What Is NDT? (With Definition, Uses And Common Benefits)

By Indeed Editorial Team

Published 27 July 2022

The Indeed Editorial Team comprises a diverse and talented team of writers, researchers and subject matter experts equipped with Indeed's data and insights to deliver useful tips to help guide your career journey.

It is important to preserve the usefulness of equipment, components and materials to avoid a negative impact on the environment. Non-destructive testing (NDT) is a comprehensive way to find discontinuities or flaws in equipment or components to avoid catastrophic failures, follow industry regulations and standards and ensure the safety of assets and personnel. By learning about NDT, you can monitor the integrity of equipment during inspections and meet the relevant standards and specifications of each test. In this article, we answer the question, "What is NDT?", explore its types and look at some of its uses and benefits.

What Is NDT?

Understanding "What is NDT?" can help you maintain the serviceability of critical pieces of equipment and preserve their usefulness. NDT refers to an array of methods for evaluating and collecting information about materials, systems, welds and components in a way that does not permanently modify them. Several industries use NDT, such as oil and gas, aerospace, automotive, chemicals, mining, maritime and power generation.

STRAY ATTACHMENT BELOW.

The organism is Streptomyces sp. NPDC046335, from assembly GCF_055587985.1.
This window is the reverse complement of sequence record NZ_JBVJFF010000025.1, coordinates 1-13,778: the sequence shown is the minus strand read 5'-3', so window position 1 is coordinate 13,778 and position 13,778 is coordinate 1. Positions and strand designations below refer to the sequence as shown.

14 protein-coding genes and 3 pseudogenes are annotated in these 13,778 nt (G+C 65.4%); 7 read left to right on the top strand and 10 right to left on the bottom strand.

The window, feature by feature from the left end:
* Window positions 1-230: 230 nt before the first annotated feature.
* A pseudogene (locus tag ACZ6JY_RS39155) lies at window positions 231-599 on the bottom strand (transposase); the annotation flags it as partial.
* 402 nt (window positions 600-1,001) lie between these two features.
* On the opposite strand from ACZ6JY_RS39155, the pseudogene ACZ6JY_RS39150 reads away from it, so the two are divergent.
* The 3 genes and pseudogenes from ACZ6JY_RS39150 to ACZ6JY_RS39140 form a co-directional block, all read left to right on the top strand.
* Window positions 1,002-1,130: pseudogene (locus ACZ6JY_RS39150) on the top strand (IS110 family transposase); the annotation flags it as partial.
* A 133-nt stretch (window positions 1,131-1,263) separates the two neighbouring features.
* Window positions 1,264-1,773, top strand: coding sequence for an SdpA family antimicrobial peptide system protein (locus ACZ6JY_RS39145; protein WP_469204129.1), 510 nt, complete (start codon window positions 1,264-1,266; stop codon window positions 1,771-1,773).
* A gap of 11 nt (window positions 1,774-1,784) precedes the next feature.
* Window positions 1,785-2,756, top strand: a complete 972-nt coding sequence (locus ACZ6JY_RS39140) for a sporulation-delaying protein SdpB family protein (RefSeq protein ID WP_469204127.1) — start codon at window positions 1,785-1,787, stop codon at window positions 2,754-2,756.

Because of its non-destructive nature of testing, NDT causes no damage to the material or product being tested. It is possible to make minimal adjustments to existing products without having to produce completely new ones.

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Destructive Testing Vs. Non-Destructive Testing

Destructive testing is a qualitative analysis method which measures the mechanical qualities of a material, such as hardness value, tensile strength, impact toughness and elongation property. NDT is cost-effective and does not harm assets while finding weaknesses. NDT is more efficient than destructive testing for inspections, requiring fewer manual steps. Destructive testing can be more time-consuming and labour-intensive than NDT's simplified methods.

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Common NDT Techniques

Here are some NDT techniques:

Visual testing